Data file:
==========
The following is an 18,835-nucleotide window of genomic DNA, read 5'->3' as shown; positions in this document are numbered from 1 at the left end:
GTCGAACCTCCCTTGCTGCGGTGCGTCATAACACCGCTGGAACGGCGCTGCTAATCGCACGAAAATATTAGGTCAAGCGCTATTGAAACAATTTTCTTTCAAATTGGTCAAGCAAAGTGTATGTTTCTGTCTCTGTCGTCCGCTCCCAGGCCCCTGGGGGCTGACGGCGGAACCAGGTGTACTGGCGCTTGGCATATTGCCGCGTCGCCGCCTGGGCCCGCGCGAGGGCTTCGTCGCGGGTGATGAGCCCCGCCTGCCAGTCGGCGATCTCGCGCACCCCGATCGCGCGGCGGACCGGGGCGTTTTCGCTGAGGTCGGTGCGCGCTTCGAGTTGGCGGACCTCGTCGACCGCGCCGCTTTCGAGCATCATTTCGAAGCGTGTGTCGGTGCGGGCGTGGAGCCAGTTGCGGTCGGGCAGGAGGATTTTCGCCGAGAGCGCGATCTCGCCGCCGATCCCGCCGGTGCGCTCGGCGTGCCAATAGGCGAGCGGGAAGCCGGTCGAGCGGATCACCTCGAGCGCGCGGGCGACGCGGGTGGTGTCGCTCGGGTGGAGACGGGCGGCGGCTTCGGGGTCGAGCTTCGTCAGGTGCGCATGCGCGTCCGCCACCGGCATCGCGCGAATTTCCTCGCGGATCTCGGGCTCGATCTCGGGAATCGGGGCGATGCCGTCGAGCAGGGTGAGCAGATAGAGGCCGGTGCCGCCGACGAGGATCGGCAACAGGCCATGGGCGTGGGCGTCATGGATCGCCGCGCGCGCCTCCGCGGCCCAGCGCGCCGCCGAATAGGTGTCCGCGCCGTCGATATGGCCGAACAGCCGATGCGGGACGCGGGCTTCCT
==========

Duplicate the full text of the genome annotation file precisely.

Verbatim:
The following is an 18,835-nucleotide window of genomic DNA, read 5'->3' as shown; positions in this document are numbered from 1 at the left end:
GTCGAACCTCCCTTGCTGCGGTGCGTCATAACACCGCTGGAACGGCGCTGCTAATCGCACGAAAATATTAGGTCAAGCGCTATTGAAACAATTTTCTTTCAAATTGGTCAAGCAAAGTGTATGTTTCTGTCTCTGTCGTCCGCTCCCAGGCCCCTGGGGGCTGACGGCGGAACCAGGTGTACTGGCGCTTGGCATATTGCCGCGTCGCCGCCTGGGCCCGCGCGAGGGCTTCGTCGCGGGTGATGAGCCCCGCCTGCCAGTCGGCGATCTCGCGCACCCCGATCGCGCGGCGGACCGGGGCGTTTTCGCTGAGGTCGGTGCGCGCTTCGAGTTGGCGGACCTCGTCGACCGCGCCGCTTTCGAGCATCATTTCGAAGCGTGTGTCGGTGCGGGCGTGGAGCCAGTTGCGGTCGGGCAGGAGGATTTTCGCCGAGAGCGCGATCTCGCCGCCGATCCCGCCGGTGCGCTCGGCGTGCCAATAGGCGAGCGGGAAGCCGGTCGAGCGGATCACCTCGAGCGCGCGGGCGACGCGGGTGGTGTCGCTCGGGTGGAGACGGGCGGCGGCTTCGGGGTCGAGCTTCGTCAGGTGCGCATGCGCGTCCGCCACCGGCATCGCGCGAATTTCCTCGCGGATCTCGGGCTCGATCTCGGGAATCGGGGCGATGCCGTCGAGCAGGGTGAGCAGATAGAGGCCGGTGCCGCCGACGAGGATCGGCAACAGGCCATGGGCGTGGGCGTCATGGATCGCCGCGCGCGCCTCCGCGGCCCAGCGCGCCGCCGAATAGGTGTCCGCGCCGTCGATATGGCCGAACAGCCGATGCGGGACGCGGGCTTCCT